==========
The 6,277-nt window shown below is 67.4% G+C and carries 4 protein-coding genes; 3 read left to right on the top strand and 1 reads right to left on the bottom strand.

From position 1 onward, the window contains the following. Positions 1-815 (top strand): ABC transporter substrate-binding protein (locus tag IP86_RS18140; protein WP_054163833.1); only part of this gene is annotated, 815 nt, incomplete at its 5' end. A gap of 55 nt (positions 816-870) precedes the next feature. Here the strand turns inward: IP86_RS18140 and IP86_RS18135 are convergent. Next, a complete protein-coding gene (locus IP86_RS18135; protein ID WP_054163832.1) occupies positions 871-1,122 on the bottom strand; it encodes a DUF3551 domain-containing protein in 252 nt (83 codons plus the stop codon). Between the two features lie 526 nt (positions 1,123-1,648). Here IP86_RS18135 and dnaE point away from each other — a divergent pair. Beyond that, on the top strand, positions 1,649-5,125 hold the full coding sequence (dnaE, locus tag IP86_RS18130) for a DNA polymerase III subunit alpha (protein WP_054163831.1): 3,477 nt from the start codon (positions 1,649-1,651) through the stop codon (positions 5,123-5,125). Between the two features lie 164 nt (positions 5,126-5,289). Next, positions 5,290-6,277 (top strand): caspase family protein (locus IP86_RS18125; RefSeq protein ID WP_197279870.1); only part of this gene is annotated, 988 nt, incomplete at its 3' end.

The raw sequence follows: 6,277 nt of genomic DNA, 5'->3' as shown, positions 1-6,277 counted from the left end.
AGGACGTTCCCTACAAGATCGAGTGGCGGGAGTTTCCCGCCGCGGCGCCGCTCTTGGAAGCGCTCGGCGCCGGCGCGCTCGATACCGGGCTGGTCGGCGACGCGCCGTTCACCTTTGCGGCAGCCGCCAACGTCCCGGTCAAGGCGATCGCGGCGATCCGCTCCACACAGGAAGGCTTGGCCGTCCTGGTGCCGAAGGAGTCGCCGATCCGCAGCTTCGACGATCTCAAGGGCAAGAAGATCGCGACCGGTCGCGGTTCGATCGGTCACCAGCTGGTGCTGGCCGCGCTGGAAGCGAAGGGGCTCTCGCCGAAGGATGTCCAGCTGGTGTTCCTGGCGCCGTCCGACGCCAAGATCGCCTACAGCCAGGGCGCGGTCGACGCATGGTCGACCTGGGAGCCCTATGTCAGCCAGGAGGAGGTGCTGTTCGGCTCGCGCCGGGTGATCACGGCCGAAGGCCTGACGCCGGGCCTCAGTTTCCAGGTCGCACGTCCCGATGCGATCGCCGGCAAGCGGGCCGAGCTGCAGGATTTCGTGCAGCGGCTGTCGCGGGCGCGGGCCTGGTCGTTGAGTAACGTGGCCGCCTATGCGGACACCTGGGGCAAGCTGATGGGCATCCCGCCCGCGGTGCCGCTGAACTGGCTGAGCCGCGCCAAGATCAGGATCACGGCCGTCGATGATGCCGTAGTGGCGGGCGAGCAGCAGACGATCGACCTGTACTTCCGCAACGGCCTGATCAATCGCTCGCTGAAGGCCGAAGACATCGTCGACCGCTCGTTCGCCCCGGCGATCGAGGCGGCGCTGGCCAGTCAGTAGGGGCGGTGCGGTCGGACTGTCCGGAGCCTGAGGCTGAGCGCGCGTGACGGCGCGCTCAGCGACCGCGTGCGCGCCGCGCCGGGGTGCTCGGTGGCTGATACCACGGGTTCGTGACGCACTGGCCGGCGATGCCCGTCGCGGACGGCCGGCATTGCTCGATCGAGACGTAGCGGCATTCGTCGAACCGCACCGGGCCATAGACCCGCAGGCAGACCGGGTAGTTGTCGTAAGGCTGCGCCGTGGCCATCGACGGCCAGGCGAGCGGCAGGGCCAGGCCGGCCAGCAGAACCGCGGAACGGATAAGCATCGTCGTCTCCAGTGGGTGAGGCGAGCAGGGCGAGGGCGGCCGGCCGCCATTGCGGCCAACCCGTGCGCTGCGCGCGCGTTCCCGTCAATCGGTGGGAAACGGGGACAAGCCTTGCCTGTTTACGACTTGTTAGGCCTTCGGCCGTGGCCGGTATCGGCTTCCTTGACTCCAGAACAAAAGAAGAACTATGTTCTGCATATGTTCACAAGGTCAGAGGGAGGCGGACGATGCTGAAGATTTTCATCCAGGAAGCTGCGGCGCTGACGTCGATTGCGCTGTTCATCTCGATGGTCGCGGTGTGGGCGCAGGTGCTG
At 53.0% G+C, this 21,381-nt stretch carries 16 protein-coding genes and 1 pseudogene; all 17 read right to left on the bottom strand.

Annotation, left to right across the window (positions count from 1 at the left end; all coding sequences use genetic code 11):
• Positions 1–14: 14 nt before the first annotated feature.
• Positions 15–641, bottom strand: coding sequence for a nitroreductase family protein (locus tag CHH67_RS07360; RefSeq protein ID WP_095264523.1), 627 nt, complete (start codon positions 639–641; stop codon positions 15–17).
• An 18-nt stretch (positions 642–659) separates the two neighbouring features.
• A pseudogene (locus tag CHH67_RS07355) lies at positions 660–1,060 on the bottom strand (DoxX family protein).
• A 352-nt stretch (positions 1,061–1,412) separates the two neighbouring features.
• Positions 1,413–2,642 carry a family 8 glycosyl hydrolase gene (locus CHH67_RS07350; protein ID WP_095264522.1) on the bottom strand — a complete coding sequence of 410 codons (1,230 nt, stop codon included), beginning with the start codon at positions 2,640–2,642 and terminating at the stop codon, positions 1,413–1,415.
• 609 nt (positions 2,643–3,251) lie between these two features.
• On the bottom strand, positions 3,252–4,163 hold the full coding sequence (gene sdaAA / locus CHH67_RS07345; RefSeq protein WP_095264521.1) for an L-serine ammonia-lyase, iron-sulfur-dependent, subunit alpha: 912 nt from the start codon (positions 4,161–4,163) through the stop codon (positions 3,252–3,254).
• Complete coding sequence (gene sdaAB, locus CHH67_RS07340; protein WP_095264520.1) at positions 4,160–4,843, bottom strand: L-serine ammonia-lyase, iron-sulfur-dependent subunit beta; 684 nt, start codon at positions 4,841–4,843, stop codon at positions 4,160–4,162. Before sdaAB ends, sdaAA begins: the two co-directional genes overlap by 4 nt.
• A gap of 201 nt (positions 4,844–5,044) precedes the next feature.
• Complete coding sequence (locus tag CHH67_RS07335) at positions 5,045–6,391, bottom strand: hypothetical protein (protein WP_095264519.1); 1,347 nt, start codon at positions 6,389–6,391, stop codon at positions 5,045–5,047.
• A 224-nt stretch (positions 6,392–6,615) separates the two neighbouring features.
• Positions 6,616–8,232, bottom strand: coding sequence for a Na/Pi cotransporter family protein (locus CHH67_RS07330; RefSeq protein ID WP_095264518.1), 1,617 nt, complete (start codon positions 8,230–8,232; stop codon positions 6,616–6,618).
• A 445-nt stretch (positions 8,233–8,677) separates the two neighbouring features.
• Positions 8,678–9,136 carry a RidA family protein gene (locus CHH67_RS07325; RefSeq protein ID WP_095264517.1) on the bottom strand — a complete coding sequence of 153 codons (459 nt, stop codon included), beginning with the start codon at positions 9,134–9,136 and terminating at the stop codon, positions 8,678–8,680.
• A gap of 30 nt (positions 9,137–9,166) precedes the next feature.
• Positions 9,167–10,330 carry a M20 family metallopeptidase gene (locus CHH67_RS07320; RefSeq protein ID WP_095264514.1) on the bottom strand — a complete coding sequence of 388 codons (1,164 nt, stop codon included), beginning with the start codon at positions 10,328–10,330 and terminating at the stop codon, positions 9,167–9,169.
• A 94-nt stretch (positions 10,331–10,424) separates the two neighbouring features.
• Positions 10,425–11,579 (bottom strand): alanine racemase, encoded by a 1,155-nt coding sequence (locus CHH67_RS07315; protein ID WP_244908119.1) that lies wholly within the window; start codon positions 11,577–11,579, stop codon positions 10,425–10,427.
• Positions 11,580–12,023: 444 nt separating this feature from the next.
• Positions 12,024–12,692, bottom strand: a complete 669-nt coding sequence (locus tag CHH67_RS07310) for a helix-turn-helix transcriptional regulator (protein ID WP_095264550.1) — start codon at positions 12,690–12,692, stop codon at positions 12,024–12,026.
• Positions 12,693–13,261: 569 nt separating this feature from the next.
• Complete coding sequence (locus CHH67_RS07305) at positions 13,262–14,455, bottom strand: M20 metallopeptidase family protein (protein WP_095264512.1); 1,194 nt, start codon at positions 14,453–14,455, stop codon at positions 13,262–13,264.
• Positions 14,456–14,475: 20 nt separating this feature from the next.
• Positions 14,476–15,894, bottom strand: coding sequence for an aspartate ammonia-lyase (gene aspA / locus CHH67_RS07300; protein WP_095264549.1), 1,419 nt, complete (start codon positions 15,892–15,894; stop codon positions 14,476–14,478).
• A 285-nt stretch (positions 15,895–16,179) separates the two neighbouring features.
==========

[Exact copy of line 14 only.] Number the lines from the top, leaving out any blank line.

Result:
• On the bottom strand, positions 3,252–4,163 hold the full coding sequence (gene sdaAA / locus CHH67_RS07345; RefSeq protein WP_095264521.1) for an L-serine ammonia-lyase, iron-sulfur-dependent, subunit alpha: 912 nt from the start codon (positions 4,161–4,163) through the stop codon (positions 3,252–3,254).